With high domestic violence rates in the area, a glimmer of hope shines as local organisations help provide safe temporary domestic violence refuge accommodation.
What originally began as homeless crisis accommodation units, WestCare’s ‘1000 Safe Sleeps’ has transformed to fill a desperate need as a domestic violence refuge accommodation for women, having already provided 138 individual safe sleeps for mums and children since its launch in February.
WestCare Director Andrew Paech said the ‘Fresh Start Go!’ Penrith domestic violence program has allowed their original vision to find meaningful fulfilment.
“Safe sleeps now have a whole different meaning,” he said.
“What we’re finding is all the cases are different, there is a variety of experience, all very sobering and serious.”
The refuge has already provided vital accommodation to women across the area including a woman transported directly from Nepean Hospital with severe internal injuries from her partner’s assault, and a mother and her children who left a violent home situation.
Latest BOSCAR figures show Penrith remains a hotspot for domestic violence as the fourth highest LGA for domestic violence-related assault incidences in the state, reaching 1,115 in 2017, up from 1,054 in 2016.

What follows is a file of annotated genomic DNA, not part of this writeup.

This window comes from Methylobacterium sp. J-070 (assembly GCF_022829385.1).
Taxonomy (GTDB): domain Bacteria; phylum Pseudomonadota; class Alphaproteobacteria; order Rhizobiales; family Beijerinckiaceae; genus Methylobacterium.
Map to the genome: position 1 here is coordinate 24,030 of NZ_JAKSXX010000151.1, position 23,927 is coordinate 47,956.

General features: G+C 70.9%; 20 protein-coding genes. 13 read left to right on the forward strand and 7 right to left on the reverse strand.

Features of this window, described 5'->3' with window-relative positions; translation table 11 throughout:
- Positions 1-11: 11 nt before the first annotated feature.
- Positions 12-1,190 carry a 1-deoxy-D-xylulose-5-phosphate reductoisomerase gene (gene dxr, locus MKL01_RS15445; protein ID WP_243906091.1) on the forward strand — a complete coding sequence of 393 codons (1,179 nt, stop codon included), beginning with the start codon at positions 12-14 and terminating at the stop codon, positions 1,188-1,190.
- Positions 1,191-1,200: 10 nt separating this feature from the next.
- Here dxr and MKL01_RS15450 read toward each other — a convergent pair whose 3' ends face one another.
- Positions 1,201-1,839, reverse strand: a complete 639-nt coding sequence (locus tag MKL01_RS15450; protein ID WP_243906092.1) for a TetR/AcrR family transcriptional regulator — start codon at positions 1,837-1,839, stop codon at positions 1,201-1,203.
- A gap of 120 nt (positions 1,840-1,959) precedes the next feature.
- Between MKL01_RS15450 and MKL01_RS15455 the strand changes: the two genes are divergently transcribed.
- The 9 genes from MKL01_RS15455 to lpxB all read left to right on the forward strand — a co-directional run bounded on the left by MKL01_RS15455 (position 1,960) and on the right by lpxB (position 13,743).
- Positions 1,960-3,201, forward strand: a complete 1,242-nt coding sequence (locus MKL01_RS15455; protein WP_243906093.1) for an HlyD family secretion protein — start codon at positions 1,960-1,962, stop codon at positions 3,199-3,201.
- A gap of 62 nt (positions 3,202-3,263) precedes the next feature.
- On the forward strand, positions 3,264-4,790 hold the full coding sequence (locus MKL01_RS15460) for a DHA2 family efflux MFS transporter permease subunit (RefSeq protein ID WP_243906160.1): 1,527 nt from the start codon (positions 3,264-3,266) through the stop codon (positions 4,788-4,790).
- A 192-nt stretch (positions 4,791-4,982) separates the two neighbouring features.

“The biggest challenge is tackling the bigger picture knowing there is a greater need out there,” Mr Paech said.
“We’re making a difference family by family, stay by stay.”
Specialised support and personal advocacy are provided to each resident by the West Connect Domestic Violence Services team, helping to guide them out of their dark experiences into a brighter future.
When the clients leave the temporary accommodation they move to either long-term transitional accommodation or begin their new life in permanent tenancies.
With the help of other local services including Nepean Food Services funded by Panthers, Penrith City CareKits and individual and organisation donations from the public, the women who are assisted by WestCare’s program are provided with daily meals, toiletries, toys for children and even clothing.
“Providing a bed is one thing, but without the others it doesn’t lead to a solution to the problem,” Mr Paech said.
“We all play our part in that journey.”
Emily Newton is the Weekender’s police and political reporter. Emily is also the Weekender’s Senior Journalist.